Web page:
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The Unexpected Hero in a Deregulated Electricity Market

September 10, 2000|Steven P. Erie and Robert V. Phillips | Steven P. Erie is director of UC San Diego's urban studies and planning program and a senior consultant to the L.A. County Economic Development Corporation. Robert V. Phillips is a former general manager of the Department of Water and Power

SAN DIEGO — What a difference four years make for Department of Water and Power customers. With passage of electricity deregulation in 1996, an uncompetitive DWP clung to life. Unable to pay down its $4-billion-plus power-generation debt and saddled with high rates for large business customers, it faced the prospect of a death spiral if it entered a deregulated marketplace. Commercial customers threatened to flee to lower-cost energy suppliers, while residential customers could be forced to pay large fixed costs. As a result, the DWP shunned deregulation.

Yet, by this summer, as San Diego Gas & Electric's ratepayers, the first to be exposed to market forces, faced a doubling, even tripling of their electric bills, the DWP's 3.8 million customers basked in low rates and a large power surplus. More remarkable, the DWP is even being touted today as a model for proposed municipal utilities in cities hard-hit by escalating electricity-rate increases.

What accounts for this startling turnaround? While current management deserves credit, the DWP's position also is a product of longer-term policy and investment decisions. Since its creation nearly 100 years ago, the department has made low-cost water-and-power reliability its policy cornerstone. Ezra F. Scattergood, founder of the DWP's power system, relentlessly pursued cheap hydroelectric power--nearly all from Hoover Dam--and by 1940, L.A. boasted the nation's lowest power rates. Yet, with postwar population and industrial growth, new and more expensive ways had to be found to meet burgeoning demand.

Starting in the 1970s, stringent state air-quality regulations, which eliminated fossil-fuel-fired plants in California, created the need for large, expensive power stations in Utah and Arizona. The DWP's new power came from four large, steam-generating plants in the L.A. Basin, partnerships in out-of-state coal-fired and nuclear plants, an Intertie connection to the energy-rich Pacific Northwest and the peak-load Castaic pump storage facility. As a result, the DWP accumulated nearly 7,000 dependable megawatts of generation, well above this summer's peak demand of 5,300 megawatts.

For the DWP to have entered the deregulated marketplace early on, it needed to pay off the large debt created by its investments in distant energy sources and offer competitive rates for large business customers. Under deregulation, debt relief came at the cost of reduced reliability. Investor-owned utilities such as Southern California Edison could pay off debts like the San Onofre nuclear power plant with a transitional surcharge added to ratepayers' bills. But participating utilities were forced to sell their power plants so that transmission and generation lay in separate hands.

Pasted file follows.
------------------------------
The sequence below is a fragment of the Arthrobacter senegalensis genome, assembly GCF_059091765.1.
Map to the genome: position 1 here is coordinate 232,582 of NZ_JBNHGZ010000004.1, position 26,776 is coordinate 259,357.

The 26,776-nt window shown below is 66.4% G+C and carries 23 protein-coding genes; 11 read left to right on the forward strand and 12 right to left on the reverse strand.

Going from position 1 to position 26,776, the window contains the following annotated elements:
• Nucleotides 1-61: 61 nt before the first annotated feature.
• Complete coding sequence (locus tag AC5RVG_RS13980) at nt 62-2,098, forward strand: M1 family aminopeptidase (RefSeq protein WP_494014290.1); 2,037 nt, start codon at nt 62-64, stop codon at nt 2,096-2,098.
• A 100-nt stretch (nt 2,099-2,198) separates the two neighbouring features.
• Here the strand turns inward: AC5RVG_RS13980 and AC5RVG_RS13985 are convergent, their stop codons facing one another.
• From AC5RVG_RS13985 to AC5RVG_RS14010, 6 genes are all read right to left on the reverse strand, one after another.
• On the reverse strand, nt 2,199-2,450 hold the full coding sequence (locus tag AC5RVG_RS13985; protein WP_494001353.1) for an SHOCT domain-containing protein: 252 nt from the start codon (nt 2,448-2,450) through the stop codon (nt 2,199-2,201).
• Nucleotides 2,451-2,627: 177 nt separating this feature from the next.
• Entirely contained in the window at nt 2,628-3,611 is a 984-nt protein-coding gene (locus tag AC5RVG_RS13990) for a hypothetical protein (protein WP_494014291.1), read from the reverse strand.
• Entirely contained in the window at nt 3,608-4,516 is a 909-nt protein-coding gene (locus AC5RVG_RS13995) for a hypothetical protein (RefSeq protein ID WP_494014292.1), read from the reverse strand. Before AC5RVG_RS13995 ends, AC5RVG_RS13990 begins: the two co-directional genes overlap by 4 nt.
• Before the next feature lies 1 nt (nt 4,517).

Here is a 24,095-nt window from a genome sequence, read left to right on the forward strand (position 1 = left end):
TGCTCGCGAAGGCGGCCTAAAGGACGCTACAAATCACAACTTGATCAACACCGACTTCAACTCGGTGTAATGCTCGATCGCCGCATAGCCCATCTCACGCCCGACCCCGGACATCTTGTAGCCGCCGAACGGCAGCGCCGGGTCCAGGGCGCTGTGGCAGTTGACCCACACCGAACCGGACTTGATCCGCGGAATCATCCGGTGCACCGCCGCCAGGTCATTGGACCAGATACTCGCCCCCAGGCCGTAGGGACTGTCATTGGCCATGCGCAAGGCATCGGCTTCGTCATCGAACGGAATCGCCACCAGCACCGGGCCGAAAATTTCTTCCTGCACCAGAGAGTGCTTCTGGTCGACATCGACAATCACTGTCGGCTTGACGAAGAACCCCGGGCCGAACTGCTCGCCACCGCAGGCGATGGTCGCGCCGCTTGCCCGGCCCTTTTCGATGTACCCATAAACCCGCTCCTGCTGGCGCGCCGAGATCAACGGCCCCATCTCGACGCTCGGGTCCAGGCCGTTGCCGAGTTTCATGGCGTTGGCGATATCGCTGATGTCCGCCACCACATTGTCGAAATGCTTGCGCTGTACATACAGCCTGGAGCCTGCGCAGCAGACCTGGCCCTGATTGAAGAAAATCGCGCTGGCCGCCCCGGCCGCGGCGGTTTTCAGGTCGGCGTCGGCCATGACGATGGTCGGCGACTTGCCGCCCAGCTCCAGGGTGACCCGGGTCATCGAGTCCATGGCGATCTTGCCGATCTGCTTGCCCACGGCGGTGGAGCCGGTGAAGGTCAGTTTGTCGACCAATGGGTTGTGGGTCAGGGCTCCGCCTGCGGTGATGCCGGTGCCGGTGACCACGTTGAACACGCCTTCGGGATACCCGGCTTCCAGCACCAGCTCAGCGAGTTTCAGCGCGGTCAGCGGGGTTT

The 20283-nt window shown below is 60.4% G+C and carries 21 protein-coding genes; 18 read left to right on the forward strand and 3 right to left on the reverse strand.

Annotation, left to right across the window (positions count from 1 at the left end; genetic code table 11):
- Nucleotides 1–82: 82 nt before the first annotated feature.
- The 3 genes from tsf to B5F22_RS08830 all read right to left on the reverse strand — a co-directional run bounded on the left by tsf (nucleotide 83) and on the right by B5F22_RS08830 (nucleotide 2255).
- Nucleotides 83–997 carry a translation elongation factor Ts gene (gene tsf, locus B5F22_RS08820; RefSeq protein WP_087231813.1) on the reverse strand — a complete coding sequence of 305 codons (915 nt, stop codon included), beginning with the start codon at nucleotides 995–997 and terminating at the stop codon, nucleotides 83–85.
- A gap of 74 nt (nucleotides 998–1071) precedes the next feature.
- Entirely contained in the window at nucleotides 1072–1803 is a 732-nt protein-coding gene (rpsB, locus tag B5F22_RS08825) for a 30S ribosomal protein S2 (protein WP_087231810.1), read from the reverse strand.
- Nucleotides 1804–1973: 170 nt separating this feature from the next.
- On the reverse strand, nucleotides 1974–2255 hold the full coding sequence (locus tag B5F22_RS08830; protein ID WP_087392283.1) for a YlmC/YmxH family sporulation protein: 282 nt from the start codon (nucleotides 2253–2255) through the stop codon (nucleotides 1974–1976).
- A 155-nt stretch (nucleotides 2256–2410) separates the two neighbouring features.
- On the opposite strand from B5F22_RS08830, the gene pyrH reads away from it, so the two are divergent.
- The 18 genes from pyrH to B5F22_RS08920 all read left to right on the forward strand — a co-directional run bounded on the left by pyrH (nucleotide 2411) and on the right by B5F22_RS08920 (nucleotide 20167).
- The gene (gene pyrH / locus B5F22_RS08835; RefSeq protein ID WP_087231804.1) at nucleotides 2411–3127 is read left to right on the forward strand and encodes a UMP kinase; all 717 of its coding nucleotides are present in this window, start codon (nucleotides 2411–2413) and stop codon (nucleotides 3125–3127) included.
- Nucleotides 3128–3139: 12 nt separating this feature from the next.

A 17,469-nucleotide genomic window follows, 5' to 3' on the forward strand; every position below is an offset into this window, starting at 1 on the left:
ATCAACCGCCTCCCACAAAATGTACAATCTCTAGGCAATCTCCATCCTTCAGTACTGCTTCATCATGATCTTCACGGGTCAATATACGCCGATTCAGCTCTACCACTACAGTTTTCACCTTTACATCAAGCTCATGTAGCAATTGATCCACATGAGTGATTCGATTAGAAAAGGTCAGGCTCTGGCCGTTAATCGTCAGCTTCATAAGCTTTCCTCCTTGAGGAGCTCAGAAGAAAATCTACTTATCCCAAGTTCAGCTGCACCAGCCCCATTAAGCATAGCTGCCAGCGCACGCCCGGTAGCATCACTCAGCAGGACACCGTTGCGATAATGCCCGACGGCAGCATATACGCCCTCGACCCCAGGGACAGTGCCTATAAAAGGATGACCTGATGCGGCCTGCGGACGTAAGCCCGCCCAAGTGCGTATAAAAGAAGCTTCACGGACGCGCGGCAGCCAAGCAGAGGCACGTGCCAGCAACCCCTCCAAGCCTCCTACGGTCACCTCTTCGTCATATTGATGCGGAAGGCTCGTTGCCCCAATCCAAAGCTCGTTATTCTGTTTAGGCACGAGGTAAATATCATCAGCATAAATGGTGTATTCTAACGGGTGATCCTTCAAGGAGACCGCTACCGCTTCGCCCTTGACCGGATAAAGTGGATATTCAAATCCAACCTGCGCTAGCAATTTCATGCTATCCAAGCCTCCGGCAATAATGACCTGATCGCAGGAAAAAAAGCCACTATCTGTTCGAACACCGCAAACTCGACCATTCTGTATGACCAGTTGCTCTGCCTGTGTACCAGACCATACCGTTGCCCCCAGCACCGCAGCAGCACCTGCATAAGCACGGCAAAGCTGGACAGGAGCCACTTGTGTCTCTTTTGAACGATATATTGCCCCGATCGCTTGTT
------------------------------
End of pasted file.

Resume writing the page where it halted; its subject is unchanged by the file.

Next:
The DWP's decision to pass on deregulation's guarantee of debt relief was risky. While municipal utilities were given the option of fully entering the marketplace in 2002, there was little evidence that the DWP could unilaterally pay off its huge debt since its revenue in part was used to fund other projects, like Mayor Richard Riordan's police buildup. While the city's elected officials approved residential rates 20% below private-utility charges, they balked at lowering rates for large businesses that were higher than for rival utilities. Because big businesses would be the first to enter the deregulated marketplace, many believed the DWP would have to be privatized to be competitive.

Yet, since 1996, the debt of the "uncompetitive" DWP has been halved, and the agency plans to be debt-free within two years. It now sells surplus power to other utilities, accelerating debt payoff. Adding 960 megawatts of capacity over the past several years by restarting mothballed plants, the DWP, in its just-approved 10-year, $1.7-billion capital program, will provide 2,900 megawatts of new generating power. As the state's investor-owned utilities and their ratepayers face a doubling or more of energy prices until new plants come on line, the department plans to offer a 5% rate reduction by 2002. Armed with low rates and a large surplus, it is vigorously promoting alternative-energy sources.

The department's current management deserves some credit for the turnaround. DWP general manager David Freeman has adroitly used that deregulated market for surplus sales and debt relief. Forging an alliance with the department's largest labor union, Freeman has wrung concessions from a labor-friendly City Council. Freeman also engineered the sale of the DWP's share of a poorly performing plant--the Mohave facility--while planning upgrades of cleaner plants in the L.A. Basin that will significantly add to the department's energy reserves.

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